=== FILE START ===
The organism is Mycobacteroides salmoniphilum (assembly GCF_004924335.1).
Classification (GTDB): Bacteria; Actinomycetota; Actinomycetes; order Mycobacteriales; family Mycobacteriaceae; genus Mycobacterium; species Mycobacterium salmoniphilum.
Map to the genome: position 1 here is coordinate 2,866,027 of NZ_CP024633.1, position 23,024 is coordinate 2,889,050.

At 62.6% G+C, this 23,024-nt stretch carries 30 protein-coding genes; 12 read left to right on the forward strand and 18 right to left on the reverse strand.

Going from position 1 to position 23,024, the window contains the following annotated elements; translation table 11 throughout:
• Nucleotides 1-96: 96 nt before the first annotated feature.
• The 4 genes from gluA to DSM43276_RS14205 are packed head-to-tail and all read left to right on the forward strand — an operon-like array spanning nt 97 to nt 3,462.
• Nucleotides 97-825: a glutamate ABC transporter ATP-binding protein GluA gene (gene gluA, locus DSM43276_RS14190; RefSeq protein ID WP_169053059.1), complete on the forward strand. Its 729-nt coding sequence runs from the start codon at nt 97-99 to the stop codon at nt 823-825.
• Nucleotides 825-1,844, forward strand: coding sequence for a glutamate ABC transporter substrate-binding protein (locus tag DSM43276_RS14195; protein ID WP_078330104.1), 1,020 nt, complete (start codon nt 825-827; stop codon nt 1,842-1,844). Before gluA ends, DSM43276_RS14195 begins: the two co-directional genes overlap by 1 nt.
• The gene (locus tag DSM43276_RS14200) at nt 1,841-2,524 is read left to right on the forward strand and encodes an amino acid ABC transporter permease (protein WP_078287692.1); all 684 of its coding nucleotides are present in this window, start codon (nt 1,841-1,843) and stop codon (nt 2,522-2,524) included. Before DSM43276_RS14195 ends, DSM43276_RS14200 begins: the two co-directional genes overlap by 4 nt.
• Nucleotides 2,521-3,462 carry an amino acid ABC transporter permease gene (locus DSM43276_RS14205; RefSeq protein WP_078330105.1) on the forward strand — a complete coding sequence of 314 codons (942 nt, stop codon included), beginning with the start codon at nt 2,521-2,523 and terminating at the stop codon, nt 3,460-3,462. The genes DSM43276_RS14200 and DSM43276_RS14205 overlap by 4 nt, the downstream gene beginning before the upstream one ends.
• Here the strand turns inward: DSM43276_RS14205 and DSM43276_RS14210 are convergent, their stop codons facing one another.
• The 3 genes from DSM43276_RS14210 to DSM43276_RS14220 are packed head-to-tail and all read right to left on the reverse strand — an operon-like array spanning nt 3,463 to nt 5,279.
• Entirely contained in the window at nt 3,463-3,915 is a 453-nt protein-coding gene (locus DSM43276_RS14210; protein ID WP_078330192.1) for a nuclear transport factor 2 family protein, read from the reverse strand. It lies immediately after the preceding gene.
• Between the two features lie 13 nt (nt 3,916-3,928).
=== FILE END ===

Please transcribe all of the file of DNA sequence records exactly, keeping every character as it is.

The organism is Mycobacteroides salmoniphilum (assembly GCF_004924335.1).
Classification (GTDB): Bacteria; Actinomycetota; Actinomycetes; order Mycobacteriales; family Mycobacteriaceae; genus Mycobacterium; species Mycobacterium salmoniphilum.
Map to the genome: position 1 here is coordinate 2,866,027 of NZ_CP024633.1, position 23,024 is coordinate 2,889,050.

At 62.6% G+C, this 23,024-nt stretch carries 30 protein-coding genes; 12 read left to right on the forward strand and 18 right to left on the reverse strand.

Going from position 1 to position 23,024, the window contains the following annotated elements; translation table 11 throughout:
• Nucleotides 1-96: 96 nt before the first annotated feature.
• The 4 genes from gluA to DSM43276_RS14205 are packed head-to-tail and all read left to right on the forward strand — an operon-like array spanning nt 97 to nt 3,462.
• Nucleotides 97-825: a glutamate ABC transporter ATP-binding protein GluA gene (gene gluA, locus DSM43276_RS14190; RefSeq protein ID WP_169053059.1), complete on the forward strand. Its 729-nt coding sequence runs from the start codon at nt 97-99 to the stop codon at nt 823-825.
• Nucleotides 825-1,844, forward strand: coding sequence for a glutamate ABC transporter substrate-binding protein (locus tag DSM43276_RS14195; protein ID WP_078330104.1), 1,020 nt, complete (start codon nt 825-827; stop codon nt 1,842-1,844). Before gluA ends, DSM43276_RS14195 begins: the two co-directional genes overlap by 1 nt.
• The gene (locus tag DSM43276_RS14200) at nt 1,841-2,524 is read left to right on the forward strand and encodes an amino acid ABC transporter permease (protein WP_078287692.1); all 684 of its coding nucleotides are present in this window, start codon (nt 1,841-1,843) and stop codon (nt 2,522-2,524) included. Before DSM43276_RS14195 ends, DSM43276_RS14200 begins: the two co-directional genes overlap by 4 nt.
• Nucleotides 2,521-3,462 carry an amino acid ABC transporter permease gene (locus DSM43276_RS14205; RefSeq protein WP_078330105.1) on the forward strand — a complete coding sequence of 314 codons (942 nt, stop codon included), beginning with the start codon at nt 2,521-2,523 and terminating at the stop codon, nt 3,460-3,462. The genes DSM43276_RS14200 and DSM43276_RS14205 overlap by 4 nt, the downstream gene beginning before the upstream one ends.
• Here the strand turns inward: DSM43276_RS14205 and DSM43276_RS14210 are convergent, their stop codons facing one another.
• The 3 genes from DSM43276_RS14210 to DSM43276_RS14220 are packed head-to-tail and all read right to left on the reverse strand — an operon-like array spanning nt 3,463 to nt 5,279.
• Entirely contained in the window at nt 3,463-3,915 is a 453-nt protein-coding gene (locus DSM43276_RS14210; protein ID WP_078330192.1) for a nuclear transport factor 2 family protein, read from the reverse strand. It lies immediately after the preceding gene.
• Between the two features lie 13 nt (nt 3,916-3,928).